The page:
After This Gun for Hire and The Glass Key, this was the third pairing of Alan Ladd & Veronica Lake. Their working chemistry set in stone, it's nice that the film doesn't solely rely on the pair to make Chandler's material work. True enough their scenes have a tenderness to them, acting as a sort of warm place to go to when the harsher aspects in the plot hit home hard, but the film is far more than just the Ladd & Lake show. What marks it out as a worthy point of reference in the film noir cycle, is that it delves into the psyche of the servicemen returning home from the war. Observing how they were being received and showing that some of them also carried emotional scars as well as those ones gained in battle.Read more ›
Well this film the Blue Dahlia preceded the real 'Black Dahlia' killing by a year, food for thought? Although there was no connection except for the 'Dahlia' name part, I guess many people who have seen 'Dahlia' style films such as L.A. Confidential and the De Palma Black Dahlia film, will no doubt be curious as to what this film has to offer.
I find these old 40's and 50's noir genre films very useful tools for research, as I like to write in this style. So I guess I look at them more analytically than just watching them as films for films sake.
Some reviewers have given less than flattering reviews to this film, but it has many good points I feel and as good as many other films of the era, it does take a whilet to get going but when it gets on rails, it goes.
There are some good scenarios and charachter back stories, the Buzz charachter for instance has a medical condition from a war injury which is treated in a kind of Christie-esque 'ABC murders' way, I won't give the plot away, but suffice to say that 'Buzz' becomes a candidiate for murder - so acquaint yourself with the Agatha Christie ABC Murdes case, which will help you understand that part of the film.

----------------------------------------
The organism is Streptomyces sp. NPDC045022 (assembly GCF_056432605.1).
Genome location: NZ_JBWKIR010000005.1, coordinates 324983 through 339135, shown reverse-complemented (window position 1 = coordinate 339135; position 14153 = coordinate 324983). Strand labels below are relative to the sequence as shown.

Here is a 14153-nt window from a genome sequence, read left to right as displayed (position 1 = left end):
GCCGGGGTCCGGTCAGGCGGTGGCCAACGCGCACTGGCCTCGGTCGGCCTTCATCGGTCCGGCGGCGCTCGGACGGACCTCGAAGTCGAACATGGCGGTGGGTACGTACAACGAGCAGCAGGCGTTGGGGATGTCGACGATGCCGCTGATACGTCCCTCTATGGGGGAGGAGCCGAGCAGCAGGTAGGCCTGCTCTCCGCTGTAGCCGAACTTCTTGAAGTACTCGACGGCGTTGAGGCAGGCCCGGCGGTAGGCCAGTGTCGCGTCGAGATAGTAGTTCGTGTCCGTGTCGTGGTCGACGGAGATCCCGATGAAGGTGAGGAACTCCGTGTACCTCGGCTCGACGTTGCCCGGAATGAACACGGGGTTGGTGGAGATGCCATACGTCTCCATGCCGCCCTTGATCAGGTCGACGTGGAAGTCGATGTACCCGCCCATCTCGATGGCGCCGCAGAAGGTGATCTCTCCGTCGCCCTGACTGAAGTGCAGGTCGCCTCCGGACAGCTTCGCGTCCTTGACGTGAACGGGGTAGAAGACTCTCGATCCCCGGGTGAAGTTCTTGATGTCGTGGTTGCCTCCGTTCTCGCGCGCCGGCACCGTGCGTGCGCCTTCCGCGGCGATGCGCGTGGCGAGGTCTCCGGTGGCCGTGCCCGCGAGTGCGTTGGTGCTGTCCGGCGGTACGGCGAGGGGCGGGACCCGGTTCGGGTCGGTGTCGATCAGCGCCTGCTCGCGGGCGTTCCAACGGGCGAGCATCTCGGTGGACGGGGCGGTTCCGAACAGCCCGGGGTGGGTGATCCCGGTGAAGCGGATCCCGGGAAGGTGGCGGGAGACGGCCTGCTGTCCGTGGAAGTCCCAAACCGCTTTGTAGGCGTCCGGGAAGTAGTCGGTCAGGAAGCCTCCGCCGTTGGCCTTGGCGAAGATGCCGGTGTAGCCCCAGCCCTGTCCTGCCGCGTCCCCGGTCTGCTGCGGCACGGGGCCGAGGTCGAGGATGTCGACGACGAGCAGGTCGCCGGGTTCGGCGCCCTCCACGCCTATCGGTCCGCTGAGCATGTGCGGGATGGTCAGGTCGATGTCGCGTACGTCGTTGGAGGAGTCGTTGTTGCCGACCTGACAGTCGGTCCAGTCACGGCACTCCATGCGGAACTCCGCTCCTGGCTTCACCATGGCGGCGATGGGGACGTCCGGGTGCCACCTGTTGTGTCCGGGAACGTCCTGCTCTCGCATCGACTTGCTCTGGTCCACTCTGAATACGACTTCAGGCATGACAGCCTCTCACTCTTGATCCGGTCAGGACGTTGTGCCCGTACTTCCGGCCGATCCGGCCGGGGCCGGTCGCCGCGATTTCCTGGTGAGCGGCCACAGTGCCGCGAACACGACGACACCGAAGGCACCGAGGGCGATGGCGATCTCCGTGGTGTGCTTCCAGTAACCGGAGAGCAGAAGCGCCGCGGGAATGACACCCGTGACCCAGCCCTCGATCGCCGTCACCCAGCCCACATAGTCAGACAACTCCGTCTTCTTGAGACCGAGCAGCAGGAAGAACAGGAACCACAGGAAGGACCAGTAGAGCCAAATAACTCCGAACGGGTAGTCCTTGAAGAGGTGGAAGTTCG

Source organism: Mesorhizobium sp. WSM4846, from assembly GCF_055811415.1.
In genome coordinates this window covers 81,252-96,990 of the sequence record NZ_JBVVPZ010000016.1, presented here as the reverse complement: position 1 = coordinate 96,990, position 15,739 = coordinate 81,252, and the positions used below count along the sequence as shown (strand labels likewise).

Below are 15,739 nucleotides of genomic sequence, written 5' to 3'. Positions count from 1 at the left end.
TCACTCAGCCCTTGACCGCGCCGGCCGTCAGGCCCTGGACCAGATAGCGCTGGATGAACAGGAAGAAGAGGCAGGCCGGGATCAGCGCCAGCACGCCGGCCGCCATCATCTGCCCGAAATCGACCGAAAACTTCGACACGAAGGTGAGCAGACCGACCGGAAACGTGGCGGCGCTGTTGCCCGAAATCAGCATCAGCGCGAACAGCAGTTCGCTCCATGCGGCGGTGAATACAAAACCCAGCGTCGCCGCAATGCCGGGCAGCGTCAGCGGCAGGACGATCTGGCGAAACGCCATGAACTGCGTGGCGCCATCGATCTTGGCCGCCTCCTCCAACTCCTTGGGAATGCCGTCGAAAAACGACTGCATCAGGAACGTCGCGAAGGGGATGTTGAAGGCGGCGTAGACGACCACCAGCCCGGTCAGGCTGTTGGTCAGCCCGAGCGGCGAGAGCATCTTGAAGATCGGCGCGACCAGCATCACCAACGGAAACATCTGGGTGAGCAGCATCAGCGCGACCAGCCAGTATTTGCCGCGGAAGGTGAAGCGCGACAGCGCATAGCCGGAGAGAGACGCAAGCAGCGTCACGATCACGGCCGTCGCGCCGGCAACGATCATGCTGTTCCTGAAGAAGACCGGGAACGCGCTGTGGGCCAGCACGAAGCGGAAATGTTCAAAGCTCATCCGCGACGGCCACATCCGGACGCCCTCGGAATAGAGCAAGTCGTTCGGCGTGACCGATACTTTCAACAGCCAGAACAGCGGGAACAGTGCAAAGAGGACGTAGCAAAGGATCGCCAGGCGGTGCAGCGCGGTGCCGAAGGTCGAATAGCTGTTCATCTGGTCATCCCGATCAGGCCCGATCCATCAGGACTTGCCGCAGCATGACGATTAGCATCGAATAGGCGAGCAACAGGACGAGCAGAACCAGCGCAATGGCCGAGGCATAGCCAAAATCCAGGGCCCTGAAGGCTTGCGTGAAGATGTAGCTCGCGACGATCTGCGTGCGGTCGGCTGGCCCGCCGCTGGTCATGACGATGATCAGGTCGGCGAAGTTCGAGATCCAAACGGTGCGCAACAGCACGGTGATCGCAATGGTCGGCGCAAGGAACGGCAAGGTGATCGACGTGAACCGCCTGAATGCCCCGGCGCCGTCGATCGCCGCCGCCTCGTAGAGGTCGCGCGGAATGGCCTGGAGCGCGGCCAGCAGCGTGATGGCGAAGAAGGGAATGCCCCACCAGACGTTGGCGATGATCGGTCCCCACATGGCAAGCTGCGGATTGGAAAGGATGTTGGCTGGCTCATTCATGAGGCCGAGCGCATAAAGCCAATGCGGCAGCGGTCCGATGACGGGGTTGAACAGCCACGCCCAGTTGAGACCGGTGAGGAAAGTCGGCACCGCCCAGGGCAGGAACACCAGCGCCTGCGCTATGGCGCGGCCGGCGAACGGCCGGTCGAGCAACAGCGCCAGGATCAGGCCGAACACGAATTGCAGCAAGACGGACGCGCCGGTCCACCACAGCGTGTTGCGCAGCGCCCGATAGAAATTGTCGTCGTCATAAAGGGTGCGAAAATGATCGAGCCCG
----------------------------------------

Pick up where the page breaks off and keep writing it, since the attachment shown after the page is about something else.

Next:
The Blue Dahlia story is pacy, remember this is 1946, not 2006, much less was permissable on screen then so the writing had to be clever. This film really has the 'Cluedo' feel about it, you know the main charachter didn't do it, so you have to work out who did.Read more ›
Most Recent Customer Reviews
BRILLIANT b&w crime drama not seen it for many a year but now can watch when ever I fancy so classic movie story linePublished 2 months ago by David Mee
A great film, Ladd and Lake had a magic chemistry but well acted throughout. Good story that Raymond Chandler had a hand in.Published 9 months ago by Rodney Mitchell
The Blue Dahlia is a classic example of Film Noir with a script Raymond Chandler is supposed to have written while on an extended drinking binge ... Read morePublished 15 months ago by James Kevin Wilkins
This film is from the fortees so only people from my generation will remember the stars as they are long dead, Veronica Lake and Alan Ladd they teamed these two up together for a... Read morePublished 16 months ago by Shirley Steadman
This little known Film Noir classic is a little gem of a movie. Not having seen it for many years, I was pleased I purchased this because I just love the golden oldies. Read morePublished 16 months ago by E. A. Redfearn
This is one of my favourite Alan & Veronica pairings, brilliant film noire, could watch these film over & over..Published 19 months ago by Emilie Fearn